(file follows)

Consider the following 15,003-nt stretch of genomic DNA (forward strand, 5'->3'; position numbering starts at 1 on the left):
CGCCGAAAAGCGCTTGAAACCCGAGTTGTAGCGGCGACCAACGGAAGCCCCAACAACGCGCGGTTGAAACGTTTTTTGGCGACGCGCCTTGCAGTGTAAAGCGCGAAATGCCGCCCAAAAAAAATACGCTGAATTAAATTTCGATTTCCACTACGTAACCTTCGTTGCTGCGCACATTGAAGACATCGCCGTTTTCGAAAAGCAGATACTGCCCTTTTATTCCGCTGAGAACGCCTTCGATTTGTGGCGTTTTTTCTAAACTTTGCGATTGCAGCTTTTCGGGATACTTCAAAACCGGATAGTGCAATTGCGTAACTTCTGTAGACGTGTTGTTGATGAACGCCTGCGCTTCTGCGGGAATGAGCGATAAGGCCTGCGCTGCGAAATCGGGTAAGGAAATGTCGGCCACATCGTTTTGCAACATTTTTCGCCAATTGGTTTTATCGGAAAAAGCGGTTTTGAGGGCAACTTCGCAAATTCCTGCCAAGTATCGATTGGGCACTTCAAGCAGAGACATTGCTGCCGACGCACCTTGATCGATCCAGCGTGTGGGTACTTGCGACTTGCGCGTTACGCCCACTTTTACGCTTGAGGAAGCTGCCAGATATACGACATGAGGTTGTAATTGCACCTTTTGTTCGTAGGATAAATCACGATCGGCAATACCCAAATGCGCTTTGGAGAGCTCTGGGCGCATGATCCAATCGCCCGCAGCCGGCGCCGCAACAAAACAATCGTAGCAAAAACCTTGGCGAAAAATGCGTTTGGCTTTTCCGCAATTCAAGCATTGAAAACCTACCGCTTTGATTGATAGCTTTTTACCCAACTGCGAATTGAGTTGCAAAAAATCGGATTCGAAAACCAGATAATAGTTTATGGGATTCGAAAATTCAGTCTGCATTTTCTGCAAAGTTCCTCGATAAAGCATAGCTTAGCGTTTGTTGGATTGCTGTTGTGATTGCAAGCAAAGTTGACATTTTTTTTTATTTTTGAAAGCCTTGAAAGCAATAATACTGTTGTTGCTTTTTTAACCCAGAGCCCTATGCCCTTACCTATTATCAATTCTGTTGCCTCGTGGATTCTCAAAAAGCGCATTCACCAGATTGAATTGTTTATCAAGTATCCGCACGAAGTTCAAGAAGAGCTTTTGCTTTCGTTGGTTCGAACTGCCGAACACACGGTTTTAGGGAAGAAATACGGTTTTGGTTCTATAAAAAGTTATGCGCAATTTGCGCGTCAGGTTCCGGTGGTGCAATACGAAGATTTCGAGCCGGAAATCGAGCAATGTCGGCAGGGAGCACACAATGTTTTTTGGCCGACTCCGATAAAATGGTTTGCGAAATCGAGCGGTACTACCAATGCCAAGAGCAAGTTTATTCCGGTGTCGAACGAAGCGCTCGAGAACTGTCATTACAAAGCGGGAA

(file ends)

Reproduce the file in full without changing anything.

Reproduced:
Consider the following 15,003-nt stretch of genomic DNA (forward strand, 5'->3'; position numbering starts at 1 on the left):
CGCCGAAAAGCGCTTGAAACCCGAGTTGTAGCGGCGACCAACGGAAGCCCCAACAACGCGCGGTTGAAACGTTTTTTGGCGACGCGCCTTGCAGTGTAAAGCGCGAAATGCCGCCCAAAAAAAATACGCTGAATTAAATTTCGATTTCCACTACGTAACCTTCGTTGCTGCGCACATTGAAGACATCGCCGTTTTCGAAAAGCAGATACTGCCCTTTTATTCCGCTGAGAACGCCTTCGATTTGTGGCGTTTTTTCTAAACTTTGCGATTGCAGCTTTTCGGGATACTTCAAAACCGGATAGTGCAATTGCGTAACTTCTGTAGACGTGTTGTTGATGAACGCCTGCGCTTCTGCGGGAATGAGCGATAAGGCCTGCGCTGCGAAATCGGGTAAGGAAATGTCGGCCACATCGTTTTGCAACATTTTTCGCCAATTGGTTTTATCGGAAAAAGCGGTTTTGAGGGCAACTTCGCAAATTCCTGCCAAGTATCGATTGGGCACTTCAAGCAGAGACATTGCTGCCGACGCACCTTGATCGATCCAGCGTGTGGGTACTTGCGACTTGCGCGTTACGCCCACTTTTACGCTTGAGGAAGCTGCCAGATATACGACATGAGGTTGTAATTGCACCTTTTGTTCGTAGGATAAATCACGATCGGCAATACCCAAATGCGCTTTGGAGAGCTCTGGGCGCATGATCCAATCGCCCGCAGCCGGCGCCGCAACAAAACAATCGTAGCAAAAACCTTGGCGAAAAATGCGTTTGGCTTTTCCGCAATTCAAGCATTGAAAACCTACCGCTTTGATTGATAGCTTTTTACCCAACTGCGAATTGAGTTGCAAAAAATCGGATTCGAAAACCAGATAATAGTTTATGGGATTCGAAAATTCAGTCTGCATTTTCTGCAAAGTTCCTCGATAAAGCATAGCTTAGCGTTTGTTGGATTGCTGTTGTGATTGCAAGCAAAGTTGACATTTTTTTTTATTTTTGAAAGCCTTGAAAGCAATAATACTGTTGTTGCTTTTTTAACCCAGAGCCCTATGCCCTTACCTATTATCAATTCTGTTGCCTCGTGGATTCTCAAAAAGCGCATTCACCAGATTGAATTGTTTATCAAGTATCCGCACGAAGTTCAAGAAGAGCTTTTGCTTTCGTTGGTTCGAACTGCCGAACACACGGTTTTAGGGAAGAAATACGGTTTTGGTTCTATAAAAAGTTATGCGCAATTTGCGCGTCAGGTTCCGGTGGTGCAATACGAAGATTTCGAGCCGGAAATCGAGCAATGTCGGCAGGGAGCACACAATGTTTTTTGGCCGACTCCGATAAAATGGTTTGCGAAATCGAGCGGTACTACCAATGCCAAGAGCAAGTTTATTCCGGTGTCGAACGAAGCGCTCGAGAACTGTCATTACAAAGCGGGAA